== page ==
How to Keep Rats Cool in Summer? 6 Tricks to Beat the Heat

How to Keep Rats Cool in Summer

Summer is upon us in the northern hemisphere – time to get out our lightweight clothes and enjoy the sun! However, while we might enjoy the warmer temperatures, they can cause difficulties for our furry friends, who sometimes need a helping hand to deal with the heat.

Our pet rats belong to a species called Rattus norvegicus, which is adapted to cool temperate climates. Unlike us, rats don’t sweat and they also don’t pant like dogs. Instead they cool themselves by exchanging heat through the bare skin of their tails and feet, and in the wild, by hiding underground in tunnels and burrows during the heat of the day.

Rats in cages don’t have the same options as wild rats for getting out of the heat. Instead, they need us to make sure they are safe and comfortable. Here are the strategies I use to keep my rats cool in the heat of the Australian summer.

Keep the Cage in a Cool Part of the House

Keep your rat's cage in a cool part of the house

Most houses have some rooms that are cooler than others, because they receive less sun, or have better ventilation or insulation. Work out which room in your home is coolest in the summer, and consider moving your rat cage there when it is warm.

The position of the rat cage in the room also matters. Make sure it is out of direct sunlight and has good air circulation around it.

Rats do best in temperatures between 64°F and 79°F (18°C and 26°C) and they can experience heat stroke when temperatures rise above 86°F (30°C).

Generally, it is a bad idea to keep pet rats outside, as they are more exposed to predators and disease, and more likely to escape. In summer in hot countries, being outside can also expose rats to temperatures they can’t cope with, so it is best to bring them indoors. Rats kept in outdoor sheds are also likely to overheat, unless the shed has been designed with adequate insulation and cooling mechanisms.

Make Sure There Are Cool Places to Relax

When rats are feeling the heat they tend to pancake, or splodge out – lie down and spread themselves out in a puddle, to maximise the skin surface area that can exchange heat with their environment. They may also often lie upside down to expose their tummies to the air.

Ever lain down on a cool tiled floor in the heat? It can be one of the quickest ways to get relief on a hot day, and it is exactly the same for rats. As well as offering bare shelves to rest on, I put marble slabs or ceramic tiles in the fridge, and then pop these in the cage as cool places for the rats to sit.

Place Frozen Water Jars in the Cage

Create a cooling oasis in your rats’ cage using a frozen water jar wrapped in a tea towel. A plastic bottle could work, too, but it might lead to floods when one of your furry geniuses decides the bottle makes a nice icy chew.

Fill the glass jar up to about three-quarters full with water. Leave the lid off, giving the ice room to expand without any risk of breaking the glass. Once the water has turned into ice, put the lid on securely. Then, wrap the jar in a towel and place it in your rats’ cage, giving them a cool and comfy spot to enjoy.

Splish, Splosh, Splash – Provide Plenty of Water

Keep rats cool by adding a water bowl in a cage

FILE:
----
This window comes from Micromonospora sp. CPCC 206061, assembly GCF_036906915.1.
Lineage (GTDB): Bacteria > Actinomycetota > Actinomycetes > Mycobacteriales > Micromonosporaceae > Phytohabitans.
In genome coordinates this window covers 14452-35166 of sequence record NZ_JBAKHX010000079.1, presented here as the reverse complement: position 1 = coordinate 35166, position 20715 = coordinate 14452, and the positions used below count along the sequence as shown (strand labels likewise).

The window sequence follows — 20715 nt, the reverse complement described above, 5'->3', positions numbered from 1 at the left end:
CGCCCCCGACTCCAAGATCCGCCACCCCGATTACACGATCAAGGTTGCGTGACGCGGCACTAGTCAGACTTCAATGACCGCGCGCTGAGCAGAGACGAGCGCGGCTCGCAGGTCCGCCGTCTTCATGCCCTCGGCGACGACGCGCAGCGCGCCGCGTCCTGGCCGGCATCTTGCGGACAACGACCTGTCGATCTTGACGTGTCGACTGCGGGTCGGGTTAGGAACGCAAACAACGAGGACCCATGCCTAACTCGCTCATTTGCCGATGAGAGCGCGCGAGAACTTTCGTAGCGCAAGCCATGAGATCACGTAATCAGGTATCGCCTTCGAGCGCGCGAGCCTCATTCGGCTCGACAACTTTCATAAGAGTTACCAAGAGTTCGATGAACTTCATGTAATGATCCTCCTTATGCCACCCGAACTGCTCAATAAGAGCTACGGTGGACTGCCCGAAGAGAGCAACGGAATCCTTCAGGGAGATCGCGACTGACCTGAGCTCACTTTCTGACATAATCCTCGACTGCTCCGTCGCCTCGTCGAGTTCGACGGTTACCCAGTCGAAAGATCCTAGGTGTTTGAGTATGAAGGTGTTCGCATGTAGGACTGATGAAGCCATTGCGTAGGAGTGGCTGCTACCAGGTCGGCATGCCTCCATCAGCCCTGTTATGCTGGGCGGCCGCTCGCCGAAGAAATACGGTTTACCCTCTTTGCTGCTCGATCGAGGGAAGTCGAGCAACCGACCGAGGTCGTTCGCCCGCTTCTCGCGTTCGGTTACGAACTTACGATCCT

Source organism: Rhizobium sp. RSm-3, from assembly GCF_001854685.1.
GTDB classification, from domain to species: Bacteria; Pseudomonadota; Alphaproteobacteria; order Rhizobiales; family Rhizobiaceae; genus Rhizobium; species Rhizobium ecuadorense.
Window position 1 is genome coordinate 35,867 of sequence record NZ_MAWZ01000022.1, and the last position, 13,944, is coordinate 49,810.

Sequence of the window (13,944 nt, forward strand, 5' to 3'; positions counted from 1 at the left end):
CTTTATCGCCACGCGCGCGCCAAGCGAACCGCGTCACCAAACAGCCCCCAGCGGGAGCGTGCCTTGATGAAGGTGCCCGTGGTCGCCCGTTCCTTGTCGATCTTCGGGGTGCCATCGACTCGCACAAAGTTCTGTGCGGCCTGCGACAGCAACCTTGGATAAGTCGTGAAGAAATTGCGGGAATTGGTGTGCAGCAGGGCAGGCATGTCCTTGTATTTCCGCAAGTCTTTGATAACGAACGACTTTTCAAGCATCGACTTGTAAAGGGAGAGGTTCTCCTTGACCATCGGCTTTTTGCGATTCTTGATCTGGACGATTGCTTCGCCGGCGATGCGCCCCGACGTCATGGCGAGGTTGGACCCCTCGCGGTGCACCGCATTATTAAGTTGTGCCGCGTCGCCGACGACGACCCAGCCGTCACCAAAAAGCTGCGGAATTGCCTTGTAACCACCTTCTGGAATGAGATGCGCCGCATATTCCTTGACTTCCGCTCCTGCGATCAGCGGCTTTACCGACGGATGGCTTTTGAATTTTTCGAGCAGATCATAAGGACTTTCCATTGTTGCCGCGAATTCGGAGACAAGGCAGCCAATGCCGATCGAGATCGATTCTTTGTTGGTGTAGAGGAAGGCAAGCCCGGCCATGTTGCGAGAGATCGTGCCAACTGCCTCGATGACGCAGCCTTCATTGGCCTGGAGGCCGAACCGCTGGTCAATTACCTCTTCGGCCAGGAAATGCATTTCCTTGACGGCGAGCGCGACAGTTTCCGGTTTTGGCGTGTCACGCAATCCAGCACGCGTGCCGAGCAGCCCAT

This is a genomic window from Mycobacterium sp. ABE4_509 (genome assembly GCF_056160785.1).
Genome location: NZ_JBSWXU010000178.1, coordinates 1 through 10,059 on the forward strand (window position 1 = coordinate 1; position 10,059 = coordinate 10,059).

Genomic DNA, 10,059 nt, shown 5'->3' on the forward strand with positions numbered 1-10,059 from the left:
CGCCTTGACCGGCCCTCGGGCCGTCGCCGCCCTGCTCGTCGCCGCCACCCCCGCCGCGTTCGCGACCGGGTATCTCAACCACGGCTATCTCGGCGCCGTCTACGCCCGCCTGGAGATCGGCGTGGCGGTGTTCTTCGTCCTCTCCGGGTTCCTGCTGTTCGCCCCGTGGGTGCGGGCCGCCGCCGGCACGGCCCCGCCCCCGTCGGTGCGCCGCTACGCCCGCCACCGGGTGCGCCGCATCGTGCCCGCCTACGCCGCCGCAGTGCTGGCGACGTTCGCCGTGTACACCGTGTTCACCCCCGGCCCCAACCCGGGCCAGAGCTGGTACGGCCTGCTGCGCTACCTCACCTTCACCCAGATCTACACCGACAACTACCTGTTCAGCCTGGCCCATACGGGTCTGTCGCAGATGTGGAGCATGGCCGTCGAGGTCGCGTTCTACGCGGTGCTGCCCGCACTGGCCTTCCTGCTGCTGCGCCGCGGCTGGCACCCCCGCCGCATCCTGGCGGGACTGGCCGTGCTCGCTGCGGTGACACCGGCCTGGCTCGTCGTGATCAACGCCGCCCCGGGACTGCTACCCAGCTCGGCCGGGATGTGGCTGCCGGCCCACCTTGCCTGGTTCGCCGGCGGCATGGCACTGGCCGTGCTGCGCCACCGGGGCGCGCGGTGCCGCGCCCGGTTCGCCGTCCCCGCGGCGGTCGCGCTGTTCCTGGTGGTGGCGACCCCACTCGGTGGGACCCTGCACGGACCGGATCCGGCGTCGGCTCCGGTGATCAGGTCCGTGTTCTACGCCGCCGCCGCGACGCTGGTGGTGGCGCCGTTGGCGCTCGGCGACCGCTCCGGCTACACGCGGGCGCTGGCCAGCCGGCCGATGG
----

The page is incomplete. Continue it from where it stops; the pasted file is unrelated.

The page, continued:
And not just to drink. Rats should always have unlimited access to fresh drinking water in a bottle, but in hot weather, it’s worth giving them a paddling pool as well. Not only does the water help cool them down by evaporating off their skin in the same way sweat cools us, but they love playing in it.

A popular game is to fill a shallow bowl with cold water, and drop in handfuls of frozen peas. The opportunity to go “pea-fishing” will encourage the rats to dip and paddle in the water.

Make Ratty “Aircon”

We don’t all have aircon in our houses, and even where we have, there are times we can’t or don’t want to use it. For example, living in a bushfire zone, I can’t leave my air con on for the animals when we are out at work. However, fortunately, its easy to make a safe cage “air con” system for the rats.

All that’s needed is a 500 ml / 17 oz plastic water bottle, and a washing up bowl:

  • Fill the bottle about three-quarters full with water, leaving enough room for it to expand as ice, and freeze it.
  • Once frozen, pop the bottle on top of the part of the cage you want to cool, and place the washing up bowl upside down over it.
  • The bottle will cool the air around it, and the presence of the bowl will force this cooler air down into the cage.

As I have a large cage, I tend to have two or three of these systems on the go in the summer, placed over the areas where the rats like to sleep.

Another way to cool the air is to run a fan with a bowl of ice placed in front of it. The melting of the ice cools the air blowing across it. Just make sure the fan is not blowing directly into their cage.

Give Icy Treats

Rat eating frozen peas

We all love an ice lolly or ice cream in summer. Whilst ice cream itself isn’t very good for rats (too much sugar and fat) there are lots of icy treats they can eat. One of the simplest is frozen fruit or vegetables.

I often feed frozen berries or stir-fry vegetable mixes straight from the bag in summer. They defrost in the cage and the rats eat them as they reach a comfortable, but still cool, temperature.

It’s also possible to make rat treats. Blend up some of the rats’ favourite fruit and veggies and freeze the mush in an ice cube tray to make ratty popsicles.

For more treat ideas, take a look at our best rat treats post.

Our pet rats aren’t evolved to deal with hot summer temperatures, but with a bit of thought and effort on our part, we can keep them not just safe and comfortable, but actively enjoying the summer.

Similar Posts

Leave a Reply

Your email address will not be published. Required fields are marked *